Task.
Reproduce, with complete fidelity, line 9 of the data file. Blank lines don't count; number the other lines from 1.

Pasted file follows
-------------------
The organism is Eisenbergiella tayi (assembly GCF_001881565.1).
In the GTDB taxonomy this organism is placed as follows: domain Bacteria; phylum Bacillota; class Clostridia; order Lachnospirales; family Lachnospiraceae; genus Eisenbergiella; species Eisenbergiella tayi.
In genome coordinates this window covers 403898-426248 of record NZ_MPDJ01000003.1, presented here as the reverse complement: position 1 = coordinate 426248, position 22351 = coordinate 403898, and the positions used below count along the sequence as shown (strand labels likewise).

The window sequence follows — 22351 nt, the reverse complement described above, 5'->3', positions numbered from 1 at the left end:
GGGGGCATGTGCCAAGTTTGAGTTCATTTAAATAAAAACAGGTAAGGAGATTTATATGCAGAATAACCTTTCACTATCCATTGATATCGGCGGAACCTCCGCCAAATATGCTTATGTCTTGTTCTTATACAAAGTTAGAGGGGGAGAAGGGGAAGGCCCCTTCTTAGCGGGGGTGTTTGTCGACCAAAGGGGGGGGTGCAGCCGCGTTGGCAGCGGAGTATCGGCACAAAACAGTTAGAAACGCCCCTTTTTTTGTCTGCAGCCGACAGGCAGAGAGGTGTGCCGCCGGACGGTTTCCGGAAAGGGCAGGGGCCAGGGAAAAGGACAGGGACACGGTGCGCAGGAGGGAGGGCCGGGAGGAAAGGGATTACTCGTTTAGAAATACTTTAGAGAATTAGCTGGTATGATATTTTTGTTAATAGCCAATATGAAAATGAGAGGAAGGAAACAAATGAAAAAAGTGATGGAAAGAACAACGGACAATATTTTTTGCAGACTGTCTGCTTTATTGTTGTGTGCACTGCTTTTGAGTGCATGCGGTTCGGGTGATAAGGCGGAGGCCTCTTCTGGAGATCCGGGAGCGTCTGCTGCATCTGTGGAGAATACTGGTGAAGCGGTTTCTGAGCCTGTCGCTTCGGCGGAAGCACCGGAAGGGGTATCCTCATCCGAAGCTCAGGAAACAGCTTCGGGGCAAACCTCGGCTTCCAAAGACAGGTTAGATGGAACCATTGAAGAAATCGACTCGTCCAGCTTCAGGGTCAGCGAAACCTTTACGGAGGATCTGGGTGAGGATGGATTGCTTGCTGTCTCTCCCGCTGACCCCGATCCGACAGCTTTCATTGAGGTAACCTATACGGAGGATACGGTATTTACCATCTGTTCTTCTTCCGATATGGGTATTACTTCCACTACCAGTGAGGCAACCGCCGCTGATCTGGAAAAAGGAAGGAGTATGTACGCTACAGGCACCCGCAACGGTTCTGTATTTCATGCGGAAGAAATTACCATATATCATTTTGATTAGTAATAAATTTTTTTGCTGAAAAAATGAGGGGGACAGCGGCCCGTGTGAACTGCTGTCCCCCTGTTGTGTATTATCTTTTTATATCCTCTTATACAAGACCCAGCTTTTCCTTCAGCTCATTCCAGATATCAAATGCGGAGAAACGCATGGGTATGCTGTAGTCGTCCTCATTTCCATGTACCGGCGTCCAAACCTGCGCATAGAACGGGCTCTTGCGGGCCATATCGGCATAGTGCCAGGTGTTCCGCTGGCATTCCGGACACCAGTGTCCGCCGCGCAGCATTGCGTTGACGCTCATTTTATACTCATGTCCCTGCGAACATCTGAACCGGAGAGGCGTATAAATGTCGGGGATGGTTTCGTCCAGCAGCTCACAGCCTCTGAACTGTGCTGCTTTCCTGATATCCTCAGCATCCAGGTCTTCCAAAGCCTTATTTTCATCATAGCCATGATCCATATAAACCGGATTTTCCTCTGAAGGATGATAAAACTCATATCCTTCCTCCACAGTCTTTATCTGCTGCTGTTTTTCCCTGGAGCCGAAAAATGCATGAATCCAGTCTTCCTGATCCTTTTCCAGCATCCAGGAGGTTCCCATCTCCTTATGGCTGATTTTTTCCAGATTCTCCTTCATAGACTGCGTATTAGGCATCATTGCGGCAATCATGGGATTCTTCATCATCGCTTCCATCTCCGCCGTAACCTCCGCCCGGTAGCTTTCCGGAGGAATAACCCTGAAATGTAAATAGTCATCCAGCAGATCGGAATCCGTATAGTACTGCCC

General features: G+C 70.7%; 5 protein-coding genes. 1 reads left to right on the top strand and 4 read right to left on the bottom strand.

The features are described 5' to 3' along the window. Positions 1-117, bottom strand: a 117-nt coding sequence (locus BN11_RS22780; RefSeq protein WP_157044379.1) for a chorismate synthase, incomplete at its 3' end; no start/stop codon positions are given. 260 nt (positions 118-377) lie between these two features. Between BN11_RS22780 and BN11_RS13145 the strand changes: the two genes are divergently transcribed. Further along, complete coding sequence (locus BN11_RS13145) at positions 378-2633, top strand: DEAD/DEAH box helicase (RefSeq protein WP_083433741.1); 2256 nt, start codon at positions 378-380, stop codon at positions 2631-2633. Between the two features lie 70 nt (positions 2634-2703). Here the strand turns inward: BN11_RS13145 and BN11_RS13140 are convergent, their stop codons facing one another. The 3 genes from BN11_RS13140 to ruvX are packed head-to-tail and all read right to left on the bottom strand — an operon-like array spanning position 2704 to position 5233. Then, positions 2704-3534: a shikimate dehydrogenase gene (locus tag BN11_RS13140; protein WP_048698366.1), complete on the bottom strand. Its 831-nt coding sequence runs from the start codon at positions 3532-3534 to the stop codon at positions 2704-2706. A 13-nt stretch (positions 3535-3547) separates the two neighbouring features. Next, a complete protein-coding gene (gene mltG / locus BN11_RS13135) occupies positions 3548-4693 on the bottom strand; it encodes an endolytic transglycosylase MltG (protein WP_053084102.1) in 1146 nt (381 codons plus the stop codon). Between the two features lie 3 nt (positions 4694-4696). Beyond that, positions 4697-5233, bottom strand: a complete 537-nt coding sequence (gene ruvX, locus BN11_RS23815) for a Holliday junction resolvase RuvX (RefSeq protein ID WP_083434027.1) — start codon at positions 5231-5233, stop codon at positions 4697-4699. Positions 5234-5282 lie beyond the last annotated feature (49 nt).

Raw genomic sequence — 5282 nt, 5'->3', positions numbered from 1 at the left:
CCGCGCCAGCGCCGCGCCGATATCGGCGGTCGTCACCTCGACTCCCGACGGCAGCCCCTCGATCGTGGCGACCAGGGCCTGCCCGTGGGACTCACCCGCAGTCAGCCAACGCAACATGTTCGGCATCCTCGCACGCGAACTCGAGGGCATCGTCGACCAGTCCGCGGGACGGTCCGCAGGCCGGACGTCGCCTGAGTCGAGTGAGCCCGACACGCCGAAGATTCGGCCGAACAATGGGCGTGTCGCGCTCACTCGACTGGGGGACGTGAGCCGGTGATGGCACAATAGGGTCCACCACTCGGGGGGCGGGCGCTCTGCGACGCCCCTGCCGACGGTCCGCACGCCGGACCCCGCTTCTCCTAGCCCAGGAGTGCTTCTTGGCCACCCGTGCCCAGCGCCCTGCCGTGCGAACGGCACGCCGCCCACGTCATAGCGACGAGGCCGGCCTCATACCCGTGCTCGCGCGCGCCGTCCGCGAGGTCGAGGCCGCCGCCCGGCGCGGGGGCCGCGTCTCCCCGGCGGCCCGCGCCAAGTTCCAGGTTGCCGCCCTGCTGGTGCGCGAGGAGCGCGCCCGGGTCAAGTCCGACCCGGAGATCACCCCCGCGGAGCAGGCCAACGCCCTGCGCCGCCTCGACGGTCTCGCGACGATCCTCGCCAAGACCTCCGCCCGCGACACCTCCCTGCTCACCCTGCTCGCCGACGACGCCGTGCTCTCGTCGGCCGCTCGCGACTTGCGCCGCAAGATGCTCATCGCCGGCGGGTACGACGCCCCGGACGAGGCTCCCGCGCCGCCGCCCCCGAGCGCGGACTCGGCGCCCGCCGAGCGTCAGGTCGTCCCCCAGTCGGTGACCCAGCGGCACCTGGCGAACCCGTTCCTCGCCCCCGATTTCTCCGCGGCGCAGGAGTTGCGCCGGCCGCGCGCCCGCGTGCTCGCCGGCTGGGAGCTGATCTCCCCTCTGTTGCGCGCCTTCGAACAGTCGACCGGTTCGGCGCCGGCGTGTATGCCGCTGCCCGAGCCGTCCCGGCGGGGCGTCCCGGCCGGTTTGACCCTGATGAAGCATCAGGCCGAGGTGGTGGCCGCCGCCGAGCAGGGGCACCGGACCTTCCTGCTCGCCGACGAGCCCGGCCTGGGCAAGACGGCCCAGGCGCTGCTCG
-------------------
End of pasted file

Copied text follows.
CCGCGCCAGCGCCGCGCCGATATCGGCGGTCGTCACCTCGACTCCCGACGGCAGCCCCTCGATCGTGGCGACCAGGGCCTGCCCGTGGGACTCACCCGCAGTCAGCCAACGCAACATGTTCGGCATCCTCGCACGCGAACTCGAGGGCATCGTCGACCAGTCCGCGGGACGGTCCGCAGGCCGGACGTCGCCTGAGTCGAGTGAGCCCGACACGCCGAAGATTCGGCCGAACAATGGGCGTGTCGCGCTCACTCGACTGGGGGACGTGAGCCGGTGATGGCACAATAGGGTCCACCACTCGGGGGGCGGGCGCTCTGCGACGCCCCTGCCGACGGTCCGCACGCCGGACCCCGCTTCTCCTAGCCCAGGAGTGCTTCTTGGCCACCCGTGCCCAGCGCCCTGCCGTGCGAACGGCACGCCGCCCACGTCATAGCGACGAGGCCGGCCTCATACCCGTGCTCGCGCGCGCCGTCCGCGAGGTCGAGGCCGCCGCCCGGCGCGGGGGCCGCGTCTCCCCGGCGGCCCGCGCCAAGTTCCAGGTTGCCGCCCTGCTGGTGCGCGAGGAGCGCGCCCGGGTCAAGTCCGACCCGGAGATCACCCCCGCGGAGCAGGCCAACGCCCTGCGCCGCCTCGACGGTCTCGCGACGATCCTCGCCAAGACCTCCGCCCGCGACACCTCCCTGCTCACCCTGCTCGCCGACGACGCCGTGCTCTCGTCGGCCGCTCGCGACTTGCGCCGCAAGATGCTCATCGCCGGCGGGTACGACGCCCCGGACGAGGCTCCCGCGCCGCCGCCCCCGAGCGCGGACTCGGCGCCCGCCGAGCGTCAGGTCGTCCCCCAGTCGGTGACCCAGCGGCACCTGGCGAACCCGTTCCTCGCCCCCGATTTCTCCGCGGCGCAGGAGTTGCGCCGGCCGCGCGCCCGCGTGCTCGCCGGCTGGGAGCTGATCTCCCCTCTGTTGCGCGCCTTCGAACAGTCGACCGGTTCGGCGCCGGCGTGTATGCCGCTGCCCGAGCCGTCCCGGCGGGGCGTCCCGGCCGGTTTGACCCTGATGAAGCATCAGGCCGAGGTGGTGGCCGCCGCCGAGCAGGGGCACCGGACCTTCCTGCTCGCCGACGAGCCCGGCCTGGGCAAGACGGCCCAGGCGCTGCTCG